Being challenged is Mountain View's "inclusionary zoning" policy, which requires developers to build a certain number of affordable homes in every housing development, or pay a fee to subsidize affordable housing elsewhere.
Mozart, owner of housing developer Classic Communities, has sued the city of Palo Alto for a similar ordinance and is threatening to sue Sunnyvale as well.
The legal question was first raised in the city of Patterson, where a developer sued in response to a significant increase in such fees. A state court ruled, in a decision an appellate court recently let stand, that the fees had to be calculated in a reasonable way, effectively throwing such fees into question in many California cities, said city attorney Michael Martello.
Mozart's lawyers argue in a letter to city officials that the city has not adequately demonstrated the reasoning for its fees, which makes the fees an illegal tax on development. Mozart's Classic Communities is demanding "prompt refund and reimbursement" of an estimated $2 million fee for its recent Miramonte Avenue development next to St. Joseph's Catholic school, which has 58 single-family homes now for sale.
"They are not entitled to a refund," Martello said. "They proposed meeting their affordable housing requirement by paying the fee. They did have a right to object to the fee before it was imposed and argue for no mitigation."
However, developers are likely to continue to play hardball as housing development resumes after the recession, and the city may have to make some changes. Classic Communities already has a proposal in the works for 96 homes on property it owns at Calderon and Evelyn Avenue.
"The court decision says if you are going to charge a fee you have to arrive at what the fee is by a certain process, called the nexus study," Martello said, adding that the city may now have to pay consultants to come up with these studies.
After 10 years of existence, the city's inclusionary zoning, or "below market rate" housing policy, happens to be due for a scheduled re-evaluation by the City Council, Martello said. Currently it requires developers to build one affordable home for every 10 built in a Mountain View development, or pay an in-lieu fee (3 percent of the actual sales price of each unit) to subsidize affordable housing elsewhere.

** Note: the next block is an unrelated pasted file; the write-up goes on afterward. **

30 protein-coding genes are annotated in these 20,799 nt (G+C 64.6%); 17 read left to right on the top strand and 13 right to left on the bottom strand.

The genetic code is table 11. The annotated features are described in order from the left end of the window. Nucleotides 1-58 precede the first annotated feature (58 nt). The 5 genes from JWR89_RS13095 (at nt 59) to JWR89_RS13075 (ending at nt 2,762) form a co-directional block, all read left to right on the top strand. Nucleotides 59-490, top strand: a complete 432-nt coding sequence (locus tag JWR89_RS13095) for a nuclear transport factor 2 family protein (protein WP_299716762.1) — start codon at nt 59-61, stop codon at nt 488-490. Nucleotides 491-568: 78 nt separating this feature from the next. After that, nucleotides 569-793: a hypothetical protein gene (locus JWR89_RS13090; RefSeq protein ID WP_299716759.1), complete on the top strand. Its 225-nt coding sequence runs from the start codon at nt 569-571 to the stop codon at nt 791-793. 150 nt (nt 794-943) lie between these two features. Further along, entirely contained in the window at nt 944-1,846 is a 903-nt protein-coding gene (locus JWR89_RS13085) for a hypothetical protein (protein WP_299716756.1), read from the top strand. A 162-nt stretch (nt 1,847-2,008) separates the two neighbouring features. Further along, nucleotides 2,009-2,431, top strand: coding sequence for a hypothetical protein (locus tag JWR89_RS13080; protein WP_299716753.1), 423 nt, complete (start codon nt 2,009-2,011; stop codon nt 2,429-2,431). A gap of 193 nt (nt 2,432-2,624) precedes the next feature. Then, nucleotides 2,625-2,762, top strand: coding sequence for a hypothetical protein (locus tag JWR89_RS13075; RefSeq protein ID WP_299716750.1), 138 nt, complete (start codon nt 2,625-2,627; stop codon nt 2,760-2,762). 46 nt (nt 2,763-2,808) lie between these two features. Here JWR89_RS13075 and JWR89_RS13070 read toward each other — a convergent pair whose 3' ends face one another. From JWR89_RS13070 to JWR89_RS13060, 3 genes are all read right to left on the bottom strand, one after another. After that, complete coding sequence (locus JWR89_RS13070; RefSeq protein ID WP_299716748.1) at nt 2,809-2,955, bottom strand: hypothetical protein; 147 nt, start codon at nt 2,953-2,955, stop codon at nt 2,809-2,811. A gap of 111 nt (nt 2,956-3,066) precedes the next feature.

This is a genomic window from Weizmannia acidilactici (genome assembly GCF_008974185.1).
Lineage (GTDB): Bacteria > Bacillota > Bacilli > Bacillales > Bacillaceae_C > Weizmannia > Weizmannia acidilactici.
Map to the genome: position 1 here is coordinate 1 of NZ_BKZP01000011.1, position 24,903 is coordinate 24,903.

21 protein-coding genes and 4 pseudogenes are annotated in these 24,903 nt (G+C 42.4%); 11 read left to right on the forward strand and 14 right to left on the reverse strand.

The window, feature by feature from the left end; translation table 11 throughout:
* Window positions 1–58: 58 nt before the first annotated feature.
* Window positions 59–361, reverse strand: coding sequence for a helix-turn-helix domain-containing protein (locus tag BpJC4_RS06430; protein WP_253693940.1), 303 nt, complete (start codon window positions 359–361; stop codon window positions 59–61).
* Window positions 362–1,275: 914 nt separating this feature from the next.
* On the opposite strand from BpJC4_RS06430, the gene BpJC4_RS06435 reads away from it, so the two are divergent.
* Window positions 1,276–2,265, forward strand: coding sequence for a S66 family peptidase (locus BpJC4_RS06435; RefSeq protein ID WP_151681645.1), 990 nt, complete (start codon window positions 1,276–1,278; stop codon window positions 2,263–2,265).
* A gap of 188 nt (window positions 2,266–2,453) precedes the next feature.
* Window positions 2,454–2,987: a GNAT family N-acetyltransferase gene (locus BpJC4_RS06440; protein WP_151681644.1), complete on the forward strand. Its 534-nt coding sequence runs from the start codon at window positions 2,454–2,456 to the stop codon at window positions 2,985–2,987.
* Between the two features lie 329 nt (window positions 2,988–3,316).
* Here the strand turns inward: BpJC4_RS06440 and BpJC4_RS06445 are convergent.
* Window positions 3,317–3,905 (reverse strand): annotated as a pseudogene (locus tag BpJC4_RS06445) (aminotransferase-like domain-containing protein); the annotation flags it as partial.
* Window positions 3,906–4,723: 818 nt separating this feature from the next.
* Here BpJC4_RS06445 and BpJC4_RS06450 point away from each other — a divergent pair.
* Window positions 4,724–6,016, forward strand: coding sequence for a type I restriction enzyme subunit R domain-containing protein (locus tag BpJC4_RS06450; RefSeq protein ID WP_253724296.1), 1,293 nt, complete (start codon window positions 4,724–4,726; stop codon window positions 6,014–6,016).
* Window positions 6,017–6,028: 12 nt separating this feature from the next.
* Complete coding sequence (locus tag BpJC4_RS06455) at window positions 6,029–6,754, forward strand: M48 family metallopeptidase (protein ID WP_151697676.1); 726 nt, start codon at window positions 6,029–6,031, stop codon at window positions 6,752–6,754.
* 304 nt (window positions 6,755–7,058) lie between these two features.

In Mountain View most developers find it more worthwhile to pay the fees than build affordable units. Only eight "below market rate" units have actually been built since the policy's inception in 1999, a cause of lament for some City Council members. Bubb elementary school teacher David Franklin was lucky enough to be chosen from a long list of interested buyers (teachers and lower income emergency responders get first pick) for three units on Evandale Avenue in 2007, and said it was "like winning the lottery."
Prices for such units have been in the $300,000 range, Martello said, while the same development's other units, indistinguishable from the affordable ones, usually go for $800,000 or more.
City Council member Tom Means, an economics professor at San Jose State University, has long opposed inclusionary zoning. He and two colleagues published a 2007 study called "Below Market Housing Mandates as Takings," which argues that cities with inclusionary zoning produce fewer homes at higher prices.
Means said that in good times, homebuyers and landowners pay the costs of inclusionary zoning, and the developer is happy to go along with it. But with the recession putting the squeeze on the housing market, it appears that developers are looking for some relief, and perhaps the ability to sell their homes for less.
Because the price of each affordable unit is fixed upon resale, there is little incentive to keep it maintained or to upgrade the affordable home as it gets older, Means said. There is also little to keep a buyer from renting the home at market rate for a tidy profit. It can "lead to all kinds of arbitrage that's not useful," Means said.
There are proponents of the practice, however, including the majority of past City Councils, who argue that it is effective in subsidizing much needed affordable housing. Through the fees, the city has accumulated millions in a below-market-rate housing fund, part of which is going towards a 51-unit affordable housing development on Evelyn Avenue and Franklin Street.